Bringing children into Canada is hampered by the pandemic
Many temporary Canadian residents are unaware that they now need to have written permission to reintroduce children into the country from the IRCC.
Laurence Lacroix had no plans to return from France to Canada without her daughter. The restaurateur from Saguenay-Lac-Saint-Jean, Quebec, is one of many with temporary resident status in Canada whose children are now not allowed to re-enter Canada after travelling with their parents outside Canada.
Currently, some temporary residents of Canada complain that they have been separated from their children due to strict coronavirus restrictions related to international travel. Children of temporary Canadian residents who were born outside of Canada are considered visitors to that country, even if they have already received a Canadian education. This means that Citizenship, Refugees and Immigration Canada (IRCC) must approve their return.
"How do I explain to a 14-year-old girl that her mother has to fly to Canada this coming Saturday ... and I can't give my daughter a date when she's coming home either," Lacroix commented with despair.
Laurence Lacroix and her 14-year-old daughter, Lawhan, flew from Montreal to France on June 21 to visit Lacroix's father, who is dying of cancer. They hadn't seen him since they emigrated to Canada four years ago. After a week with her sick father, the mother and daughter flew from France to Germany to catch a connecting flight to Montreal. However, the woman revealed that Air Canada officials did not allow Lowhan to board the plane "because of her visa." The mother demanded an explanation from the airline as to what was wrong with her daughter's visa, but never received a coherent answer.
Lacroix is just two-and-a-half months away from becoming a permanent resident of Canada, but her Canadian work permit and Lawhan's visitor visa expire on July 20. The woman says she is now torn between wanting to stay with her daughter in France and meeting all of Canada's visa restrictions.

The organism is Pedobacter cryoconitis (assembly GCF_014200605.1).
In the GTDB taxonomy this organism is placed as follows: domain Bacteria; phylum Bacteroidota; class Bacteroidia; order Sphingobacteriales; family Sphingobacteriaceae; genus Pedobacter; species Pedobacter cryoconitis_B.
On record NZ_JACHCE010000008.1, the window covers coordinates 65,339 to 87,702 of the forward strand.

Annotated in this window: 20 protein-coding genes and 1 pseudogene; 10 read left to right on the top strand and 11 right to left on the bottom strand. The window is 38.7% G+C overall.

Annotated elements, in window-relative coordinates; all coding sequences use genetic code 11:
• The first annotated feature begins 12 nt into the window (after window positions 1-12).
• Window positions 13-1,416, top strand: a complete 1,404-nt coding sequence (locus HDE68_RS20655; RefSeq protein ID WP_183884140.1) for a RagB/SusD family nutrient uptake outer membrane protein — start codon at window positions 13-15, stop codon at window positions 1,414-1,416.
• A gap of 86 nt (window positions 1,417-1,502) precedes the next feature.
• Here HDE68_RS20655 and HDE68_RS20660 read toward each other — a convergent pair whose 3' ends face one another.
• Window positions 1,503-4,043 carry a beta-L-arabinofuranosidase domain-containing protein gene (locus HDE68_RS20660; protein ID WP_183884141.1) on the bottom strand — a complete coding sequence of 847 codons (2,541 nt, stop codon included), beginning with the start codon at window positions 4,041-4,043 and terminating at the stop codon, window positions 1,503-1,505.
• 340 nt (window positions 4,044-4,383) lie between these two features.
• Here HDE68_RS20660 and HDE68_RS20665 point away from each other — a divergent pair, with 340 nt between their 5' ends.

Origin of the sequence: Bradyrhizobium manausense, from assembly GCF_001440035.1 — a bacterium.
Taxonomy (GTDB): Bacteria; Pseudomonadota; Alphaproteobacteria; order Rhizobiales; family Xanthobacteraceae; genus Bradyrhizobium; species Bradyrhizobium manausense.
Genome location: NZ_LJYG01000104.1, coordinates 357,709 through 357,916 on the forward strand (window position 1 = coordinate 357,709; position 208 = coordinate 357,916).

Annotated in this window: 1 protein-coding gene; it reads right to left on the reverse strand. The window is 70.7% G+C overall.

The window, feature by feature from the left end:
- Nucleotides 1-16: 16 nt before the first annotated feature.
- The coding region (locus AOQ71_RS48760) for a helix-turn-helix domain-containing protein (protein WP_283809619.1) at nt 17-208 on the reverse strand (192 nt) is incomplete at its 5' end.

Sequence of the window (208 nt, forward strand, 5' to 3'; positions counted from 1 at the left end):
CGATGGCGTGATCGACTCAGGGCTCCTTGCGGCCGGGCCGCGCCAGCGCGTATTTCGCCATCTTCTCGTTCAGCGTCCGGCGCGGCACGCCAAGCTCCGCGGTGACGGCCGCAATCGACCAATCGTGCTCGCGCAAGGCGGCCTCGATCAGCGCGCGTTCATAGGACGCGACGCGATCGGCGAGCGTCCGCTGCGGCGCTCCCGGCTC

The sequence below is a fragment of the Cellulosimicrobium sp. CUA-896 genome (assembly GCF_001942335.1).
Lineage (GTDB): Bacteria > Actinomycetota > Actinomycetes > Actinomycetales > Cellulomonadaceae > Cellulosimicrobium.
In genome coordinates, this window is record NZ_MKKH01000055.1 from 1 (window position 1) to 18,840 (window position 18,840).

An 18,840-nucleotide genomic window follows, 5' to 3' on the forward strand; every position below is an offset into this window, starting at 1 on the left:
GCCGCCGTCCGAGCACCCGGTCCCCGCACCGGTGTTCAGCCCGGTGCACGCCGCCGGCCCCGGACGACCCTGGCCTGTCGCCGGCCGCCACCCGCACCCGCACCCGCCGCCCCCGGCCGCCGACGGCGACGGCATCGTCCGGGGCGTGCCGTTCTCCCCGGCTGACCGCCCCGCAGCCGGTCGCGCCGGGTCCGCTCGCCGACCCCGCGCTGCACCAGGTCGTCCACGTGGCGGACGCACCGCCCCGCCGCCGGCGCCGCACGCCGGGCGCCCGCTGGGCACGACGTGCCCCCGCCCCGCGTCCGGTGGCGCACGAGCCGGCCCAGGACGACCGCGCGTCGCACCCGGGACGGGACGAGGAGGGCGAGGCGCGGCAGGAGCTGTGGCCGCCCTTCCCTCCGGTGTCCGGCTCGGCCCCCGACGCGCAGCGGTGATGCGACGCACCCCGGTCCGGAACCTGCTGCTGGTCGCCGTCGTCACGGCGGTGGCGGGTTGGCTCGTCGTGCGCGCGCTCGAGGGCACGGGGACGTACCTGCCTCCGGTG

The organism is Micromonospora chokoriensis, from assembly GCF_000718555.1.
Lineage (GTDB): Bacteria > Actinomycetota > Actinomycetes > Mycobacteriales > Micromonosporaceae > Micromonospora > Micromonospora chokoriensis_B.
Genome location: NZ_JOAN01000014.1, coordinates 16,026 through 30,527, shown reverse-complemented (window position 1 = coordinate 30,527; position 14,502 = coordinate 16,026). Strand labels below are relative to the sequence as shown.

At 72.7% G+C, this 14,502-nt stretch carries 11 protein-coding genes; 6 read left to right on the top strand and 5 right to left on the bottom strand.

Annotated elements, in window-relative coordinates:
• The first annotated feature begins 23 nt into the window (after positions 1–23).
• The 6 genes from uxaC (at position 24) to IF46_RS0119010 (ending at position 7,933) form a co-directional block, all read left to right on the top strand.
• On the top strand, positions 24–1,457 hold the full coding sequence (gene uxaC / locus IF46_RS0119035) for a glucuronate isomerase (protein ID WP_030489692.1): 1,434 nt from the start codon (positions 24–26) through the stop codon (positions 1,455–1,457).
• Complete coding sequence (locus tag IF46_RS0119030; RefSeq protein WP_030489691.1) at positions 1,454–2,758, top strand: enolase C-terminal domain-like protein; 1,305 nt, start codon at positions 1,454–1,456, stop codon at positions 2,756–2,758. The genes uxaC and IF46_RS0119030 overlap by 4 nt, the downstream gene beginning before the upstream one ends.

Finding themselves in Europe with limited finances, the mother and daughter traveled 8 hours by bus from Germany to Paris and then another 6 hours by train to stay temporarily at a friend's house. This family's visit to France was only supposed to last one week, but now it will drag on. The mother and daughter's negative COVID-19 tests are now out of date and will have to be retested in order to return to Canada
"We don't even have any personal belongings. Our luggage went to Montreal," explained Laurence Lacroix: "And it's a difficult situation, especially for a 14-year-old girl.
Several families contacted Radio-Canada with similar stories. Eileen Akbulut, her common-law husband and their six-year-old daughter wanted to take advantage of recently relaxed quarantine restrictions for travellers who had been fully vaccinated. As temporary Canadian residents awaiting permanent residency, they had spent two weeks in Mexico and suddenly discovered that their daughter now required permission to re-enter Canada.
"We know the border is closed to tourists, but this is our daughter we're talking about. She's not going to travel in Quebec. That's crazy!" — Agitated Eileen Akbulut.
In a statement to Radio-Canada, IRCC spokesperson Sonia Lesage noted that immediate family members, such as dependents of temporary residents, may be eligible to return to the country as long as they were traveling for important or non-discretionary purposes.
"To enter Canada, children must also obtain written IRCC approval if they are entering from a country other than the United States," Lesage clarified. — This process can take up to 14 business days."
Lawrence Lacroix's daughter will now have to stay in France with family friends until her case is reviewed by the Canadian immigration ministry: